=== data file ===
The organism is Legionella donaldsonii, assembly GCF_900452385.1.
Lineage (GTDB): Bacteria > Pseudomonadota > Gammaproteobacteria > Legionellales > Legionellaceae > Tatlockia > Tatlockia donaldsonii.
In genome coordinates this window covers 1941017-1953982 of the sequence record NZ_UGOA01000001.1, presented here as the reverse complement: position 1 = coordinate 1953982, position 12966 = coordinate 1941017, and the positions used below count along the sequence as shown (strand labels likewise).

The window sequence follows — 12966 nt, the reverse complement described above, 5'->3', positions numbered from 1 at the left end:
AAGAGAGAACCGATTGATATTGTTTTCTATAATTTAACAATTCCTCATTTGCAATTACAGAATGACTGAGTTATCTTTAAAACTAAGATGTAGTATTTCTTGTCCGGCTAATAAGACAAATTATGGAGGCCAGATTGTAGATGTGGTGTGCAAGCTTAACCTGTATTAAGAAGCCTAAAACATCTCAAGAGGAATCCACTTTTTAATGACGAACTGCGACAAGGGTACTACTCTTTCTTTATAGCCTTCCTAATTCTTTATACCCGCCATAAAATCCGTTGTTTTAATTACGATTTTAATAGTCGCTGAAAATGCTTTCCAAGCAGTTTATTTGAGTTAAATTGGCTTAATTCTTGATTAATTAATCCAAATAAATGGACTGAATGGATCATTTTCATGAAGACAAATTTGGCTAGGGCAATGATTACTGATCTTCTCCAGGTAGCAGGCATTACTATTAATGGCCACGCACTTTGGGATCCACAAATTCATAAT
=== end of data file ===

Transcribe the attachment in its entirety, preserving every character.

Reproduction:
The organism is Legionella donaldsonii, assembly GCF_900452385.1.
Lineage (GTDB): Bacteria > Pseudomonadota > Gammaproteobacteria > Legionellales > Legionellaceae > Tatlockia > Tatlockia donaldsonii.
In genome coordinates this window covers 1941017-1953982 of the sequence record NZ_UGOA01000001.1, presented here as the reverse complement: position 1 = coordinate 1953982, position 12966 = coordinate 1941017, and the positions used below count along the sequence as shown (strand labels likewise).

The window sequence follows — 12966 nt, the reverse complement described above, 5'->3', positions numbered from 1 at the left end:
AAGAGAGAACCGATTGATATTGTTTTCTATAATTTAACAATTCCTCATTTGCAATTACAGAATGACTGAGTTATCTTTAAAACTAAGATGTAGTATTTCTTGTCCGGCTAATAAGACAAATTATGGAGGCCAGATTGTAGATGTGGTGTGCAAGCTTAACCTGTATTAAGAAGCCTAAAACATCTCAAGAGGAATCCACTTTTTAATGACGAACTGCGACAAGGGTACTACTCTTTCTTTATAGCCTTCCTAATTCTTTATACCCGCCATAAAATCCGTTGTTTTAATTACGATTTTAATAGTCGCTGAAAATGCTTTCCAAGCAGTTTATTTGAGTTAAATTGGCTTAATTCTTGATTAATTAATCCAAATAAATGGACTGAATGGATCATTTTCATGAAGACAAATTTGGCTAGGGCAATGATTACTGATCTTCTCCAGGTAGCAGGCATTACTATTAATGGCCACGCACTTTGGGATCCACAAATTCATAAT